What I have cooking.....

by 10:23 PM 0 comments
I've been having a little bit of a hard time getting back into the swing of things regarding my next novel since the worst of the cold from hell has passed (If you haven't had it yet, you will).

I decided to write this little piece outlining the themes I am looking to incorporate into the novel and hopefully it will start the creative juices flowing.

The story, if my shameless self-promotion campaign has somehow eluded you, introduces the character of Miles Torvalds as a young man with a serious problem.

His mother is dying of cancer.

The story is set in the not too distant year of 2021, and technology has evolved.

It has also further become a barrier from life to those that seek to use it as such, and liberating to those that can wield it's awesome power.

For instance, modern medicine has progressed to the point where certain cancers are cureable.

More importantly, the form of cancer that is slowly dragging Miles' mother into a early grave is cureable.

No problem, right? Wrong.

Natural miracles are free, those crafted by the hand of man are quite often not.

The Torvald's have medical insurance, but the greed of insurance companies is apparently not as easily cured as cancer. Miles pursues all legal and obvious avenues to help his mother to no avail.

So, reluctantly he decides to give up and resigns himself to the fact that his mother will not see another Christmas.

Well, if you believe that, you don't know Miles very well. Don't worry, if you choose to take this little journey with me, you will.

The exhaustion of legal options does put him at a crossroads of his life. His mothers illness has taken a toll on his father, who now manages to appear more tired and weak than his dying mother.

He wants to see his parents laugh again. He wants to hear more of his mothers boundless optimism for his future without it being tinted with the regret that she will likely not be there to see it.

They have always told him that he would do great things.

Well, one persons greatness is another persons villainy. All that is left is for him to decide who will hate him when the dust settles.

Will it be the "system"? The faceless puppeteers that control the fortunes of millions by having the resources to shape policy and deflect guilt?

Or will it be himself? His family could never hate him for not excommunicating himself, but he would always know that he left options on the table to save his mother. How could he look himself in the mirror every day knowing he didn't do everything he could?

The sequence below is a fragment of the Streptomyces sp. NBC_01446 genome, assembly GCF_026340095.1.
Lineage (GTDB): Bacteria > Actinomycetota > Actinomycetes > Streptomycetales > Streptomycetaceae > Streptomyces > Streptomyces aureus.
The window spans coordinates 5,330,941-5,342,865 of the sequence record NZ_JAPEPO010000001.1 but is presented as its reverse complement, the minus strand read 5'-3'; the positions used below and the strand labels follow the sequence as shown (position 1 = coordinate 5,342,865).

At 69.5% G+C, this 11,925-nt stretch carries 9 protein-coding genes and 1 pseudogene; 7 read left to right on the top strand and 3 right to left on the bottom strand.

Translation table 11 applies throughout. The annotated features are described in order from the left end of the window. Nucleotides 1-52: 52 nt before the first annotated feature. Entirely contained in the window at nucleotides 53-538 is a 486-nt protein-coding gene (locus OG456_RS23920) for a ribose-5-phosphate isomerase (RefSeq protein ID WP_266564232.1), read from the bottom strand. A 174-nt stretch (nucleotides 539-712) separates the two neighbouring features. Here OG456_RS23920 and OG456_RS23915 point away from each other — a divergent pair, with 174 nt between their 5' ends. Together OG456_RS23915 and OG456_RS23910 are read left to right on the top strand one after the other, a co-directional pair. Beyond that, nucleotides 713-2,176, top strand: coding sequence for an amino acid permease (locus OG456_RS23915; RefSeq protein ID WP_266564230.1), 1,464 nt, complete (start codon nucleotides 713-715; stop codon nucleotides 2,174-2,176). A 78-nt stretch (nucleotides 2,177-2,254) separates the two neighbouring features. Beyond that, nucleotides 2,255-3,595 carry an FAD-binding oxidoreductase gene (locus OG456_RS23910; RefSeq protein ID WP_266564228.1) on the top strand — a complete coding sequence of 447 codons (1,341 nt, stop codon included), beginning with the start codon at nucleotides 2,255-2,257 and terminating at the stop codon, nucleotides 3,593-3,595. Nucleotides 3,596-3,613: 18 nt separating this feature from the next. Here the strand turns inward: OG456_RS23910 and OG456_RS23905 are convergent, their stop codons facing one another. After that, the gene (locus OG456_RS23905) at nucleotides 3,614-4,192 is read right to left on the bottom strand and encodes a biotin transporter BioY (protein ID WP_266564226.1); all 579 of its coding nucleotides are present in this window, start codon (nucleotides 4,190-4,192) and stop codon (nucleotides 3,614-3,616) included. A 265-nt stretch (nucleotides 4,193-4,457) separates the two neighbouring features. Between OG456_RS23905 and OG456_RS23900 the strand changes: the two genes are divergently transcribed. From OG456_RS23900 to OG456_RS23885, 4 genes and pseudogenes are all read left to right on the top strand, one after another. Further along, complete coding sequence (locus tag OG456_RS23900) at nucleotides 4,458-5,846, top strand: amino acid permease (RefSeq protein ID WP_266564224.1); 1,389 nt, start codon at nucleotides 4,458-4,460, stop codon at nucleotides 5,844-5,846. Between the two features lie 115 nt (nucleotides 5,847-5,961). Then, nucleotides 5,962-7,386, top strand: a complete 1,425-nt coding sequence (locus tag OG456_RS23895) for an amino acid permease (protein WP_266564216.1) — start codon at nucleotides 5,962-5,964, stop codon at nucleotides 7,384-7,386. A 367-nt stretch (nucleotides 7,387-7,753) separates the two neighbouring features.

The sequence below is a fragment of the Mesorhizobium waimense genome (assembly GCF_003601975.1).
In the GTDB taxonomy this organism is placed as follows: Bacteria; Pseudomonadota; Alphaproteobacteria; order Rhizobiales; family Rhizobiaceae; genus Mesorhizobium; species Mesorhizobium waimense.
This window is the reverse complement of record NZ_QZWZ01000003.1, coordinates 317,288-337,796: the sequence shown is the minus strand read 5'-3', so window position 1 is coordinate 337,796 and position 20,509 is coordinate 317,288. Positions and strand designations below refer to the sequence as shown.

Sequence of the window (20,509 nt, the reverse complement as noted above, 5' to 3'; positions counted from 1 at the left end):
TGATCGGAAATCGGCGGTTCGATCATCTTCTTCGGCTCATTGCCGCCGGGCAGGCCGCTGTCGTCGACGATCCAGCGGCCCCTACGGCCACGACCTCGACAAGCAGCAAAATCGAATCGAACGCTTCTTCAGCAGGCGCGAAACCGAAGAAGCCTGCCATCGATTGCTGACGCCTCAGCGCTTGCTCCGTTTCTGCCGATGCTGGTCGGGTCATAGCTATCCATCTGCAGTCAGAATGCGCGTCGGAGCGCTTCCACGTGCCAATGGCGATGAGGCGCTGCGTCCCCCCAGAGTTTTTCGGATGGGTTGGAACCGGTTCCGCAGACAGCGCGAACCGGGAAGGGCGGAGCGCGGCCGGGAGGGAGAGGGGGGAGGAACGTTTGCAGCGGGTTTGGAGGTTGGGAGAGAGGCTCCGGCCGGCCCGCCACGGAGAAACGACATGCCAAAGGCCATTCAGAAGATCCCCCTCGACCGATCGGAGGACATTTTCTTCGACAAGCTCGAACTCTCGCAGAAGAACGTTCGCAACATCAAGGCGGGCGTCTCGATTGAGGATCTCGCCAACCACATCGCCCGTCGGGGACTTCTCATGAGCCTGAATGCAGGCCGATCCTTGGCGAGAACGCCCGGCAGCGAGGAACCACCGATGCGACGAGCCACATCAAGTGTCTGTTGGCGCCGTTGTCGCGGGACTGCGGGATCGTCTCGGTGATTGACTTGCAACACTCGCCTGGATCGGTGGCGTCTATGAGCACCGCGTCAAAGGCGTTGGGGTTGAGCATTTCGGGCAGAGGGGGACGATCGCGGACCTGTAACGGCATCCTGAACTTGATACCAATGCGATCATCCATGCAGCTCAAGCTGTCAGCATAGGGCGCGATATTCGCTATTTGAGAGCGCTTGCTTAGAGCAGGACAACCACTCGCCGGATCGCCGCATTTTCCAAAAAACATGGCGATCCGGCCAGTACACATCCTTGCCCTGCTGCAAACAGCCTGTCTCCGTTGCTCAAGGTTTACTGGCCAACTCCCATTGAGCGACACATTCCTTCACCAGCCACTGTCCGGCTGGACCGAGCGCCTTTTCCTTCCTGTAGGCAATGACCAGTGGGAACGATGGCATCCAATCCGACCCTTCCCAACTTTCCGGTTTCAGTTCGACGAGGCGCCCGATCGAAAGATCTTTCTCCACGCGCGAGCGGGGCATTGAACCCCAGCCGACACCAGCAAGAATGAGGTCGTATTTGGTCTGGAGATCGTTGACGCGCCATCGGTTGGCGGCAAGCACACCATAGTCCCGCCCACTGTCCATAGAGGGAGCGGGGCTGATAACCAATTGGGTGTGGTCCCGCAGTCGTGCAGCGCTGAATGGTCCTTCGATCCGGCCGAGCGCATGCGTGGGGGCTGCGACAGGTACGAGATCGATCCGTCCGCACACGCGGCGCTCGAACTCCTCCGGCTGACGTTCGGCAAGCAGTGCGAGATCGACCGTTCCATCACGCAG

That decision is the crux of the novel. His choice comes early in the book, and I don't think that it takes a rocket scientist to see which way he is leaning.

Of course, those of us outside the dark reach of the situation can cheer him on to his life as a fugitive from the safety of the other side of the page.

The simple fact is it is more entertaining to watch someone do courageous things that we might not have the guts to do ourselves, to imagine ourselves doing them and glean some semblance of pride in the ability to visualize our role in a fictional characters accomplishments than to lay our own freedom on the line.

The small matter of planning how to steal a large sum of money, actually pulling it off, then getting away with it long enough to use it to fund his mothers life saving surgery will sure be plenty fun for us to watch, sadists that we are.

I want to invest you in his actions, his choices, because this novel is not the end of Miles story.

He plays a large part in my upcoming novel "d.o.mai.n", and the story of how he became the person depicted in that novel is, I believe, a fascinating story.

I want to make you ask yourself the same questions that Miles has to ask himself, to be weighed down by the gravity of the consequences from the safety of your own imagination.

I want you to realize that the fictional world I offer is no different than our own in the sense that often there are no right answers, only a choice between acceptable losses.

I want you to feel guilty along with Miles, I want you to share pride in his successes, to feel you have a stake in his plans, and be halved by his losses.

Oh yes, there will be losses.

You cannot tread in the footprints of a power you don't understand without attrition.

Chris Godsoe

Developer

Christopher Godsoe is a science fiction author in Central Maine. A single father, he spends his time enjoying video games with his son, cooking, and is an unrepentant film buff.